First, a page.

o, you’ve been eatin’ hot dogs and chicken nuggets all your life and you don’t want the vaccine ‘cuz you don’t know what’s in it??” asks a befuddled chicken in a meme.
Actually, plenty of information is out there about “what’s in it.”
Upon entering a vaccination center, you’re handed a multi-page fact sheet that, among many other things, lists the chemicals about to be plunged into your arm.
The first two COVID vaccines are roughly the same recipe, adjusted for proportions and tiny details: mRNA, 4 fats (including cholesterol), a pinch of sugar, and a few salts. No eggs, preservatives, ricin, or leechee nut extract. (See The First COVID-19 Vaccines: What’s mRNA Got to do With it?) Ingredient lists for hot dogs and chicken nuggets are far longer and complex.
Yet the comparative transparency of vaccine ingredient lists isn’t enough to dispel the fear of something new and unfamiliar being jabbed into your body. For many people that fear arises against a backdrop of the history of dishonesty in medicine that has misled and mistreated marginalized groups, as well as the record of unethical clinical trials for some vaccines, notably influenza.
Peppered throughout the vaccine fact sheet, at least for the Pfizer-BioNTech one that I received, are statements that the product has not been FDA approved, which may surprise some people. Both mRNA vaccines were released under Emergency Use Authorization, which is a stop on the regulatory road to full approval. Along with overlapping clinical trial stages, the EUAs catalyzed the trajectory of the vaccines reaching arms.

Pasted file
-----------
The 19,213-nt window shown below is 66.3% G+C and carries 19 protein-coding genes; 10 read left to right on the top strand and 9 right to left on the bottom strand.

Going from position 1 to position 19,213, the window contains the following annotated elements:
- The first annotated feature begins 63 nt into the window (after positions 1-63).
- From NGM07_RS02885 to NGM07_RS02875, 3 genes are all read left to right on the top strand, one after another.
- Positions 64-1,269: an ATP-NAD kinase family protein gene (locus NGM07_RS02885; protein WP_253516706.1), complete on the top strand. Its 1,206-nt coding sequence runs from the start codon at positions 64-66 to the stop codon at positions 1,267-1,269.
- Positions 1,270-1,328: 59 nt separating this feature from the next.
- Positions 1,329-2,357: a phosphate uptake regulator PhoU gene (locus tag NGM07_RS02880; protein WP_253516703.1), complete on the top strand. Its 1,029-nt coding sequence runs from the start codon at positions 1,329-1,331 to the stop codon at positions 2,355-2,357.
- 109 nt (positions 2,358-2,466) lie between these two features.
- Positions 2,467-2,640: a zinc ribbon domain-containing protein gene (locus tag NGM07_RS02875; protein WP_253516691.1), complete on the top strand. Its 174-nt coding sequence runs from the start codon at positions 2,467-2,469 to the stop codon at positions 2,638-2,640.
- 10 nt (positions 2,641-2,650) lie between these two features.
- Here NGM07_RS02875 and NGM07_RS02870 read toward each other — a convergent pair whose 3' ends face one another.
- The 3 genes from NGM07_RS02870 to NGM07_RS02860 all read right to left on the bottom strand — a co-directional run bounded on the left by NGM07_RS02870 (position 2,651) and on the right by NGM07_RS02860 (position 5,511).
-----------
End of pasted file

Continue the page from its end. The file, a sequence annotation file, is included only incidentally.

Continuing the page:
Right now, a paradox is unfolding. While many people are frantic to sign up for vaccines, ready to hurl their laptops and phones out the window as appointment slots fill and websites crash, others are hesitant.
Even some healthcare workers, who’d probably know what the chemspeak on the vaccine labels mean, aren’t all in for rolling up their sleeves, just yet.
Hesitancy among healthcare workers
A survey of 5,287 healthcare personnel at SUNY Upstate Medical University in Syracuse, from November 23 through December 5, probed attitudes, beliefs, and willingness to get vaccinated. The survey went out a week before the first vaccine EUA. Results appear in Clinical Infectious Diseases.
About a third of registered nurses, allied health professionals, and master’s level clinicians reported being unsure about taking the vaccine, while researchers and physicians were more accepting. Concerns included questioning safety and/or efficacy, potential adverse effects, and uneasiness about the speed of vaccine development.
Unexpectedly, clinicians who reported having cared for COVID patients were slightly less likely to want to be vaccinated compared to those who hadn’t. But lead author Jana Shaw, MD, MPH, pointed out that the survey didn’t address severity of sickness in patients, and therefore may have been skewed towards clinicians treating mild COVID cases. The findings propelled the researchers to better educate their staffs as well as the public about the importance and safety of COVID vaccines.
Other studies echo the hesitancy among healthcare staff. A report from the CDC revealed that only 37.5% of workers at 11,460 nursing homes were vaccinated, covering mid-December to mid-January.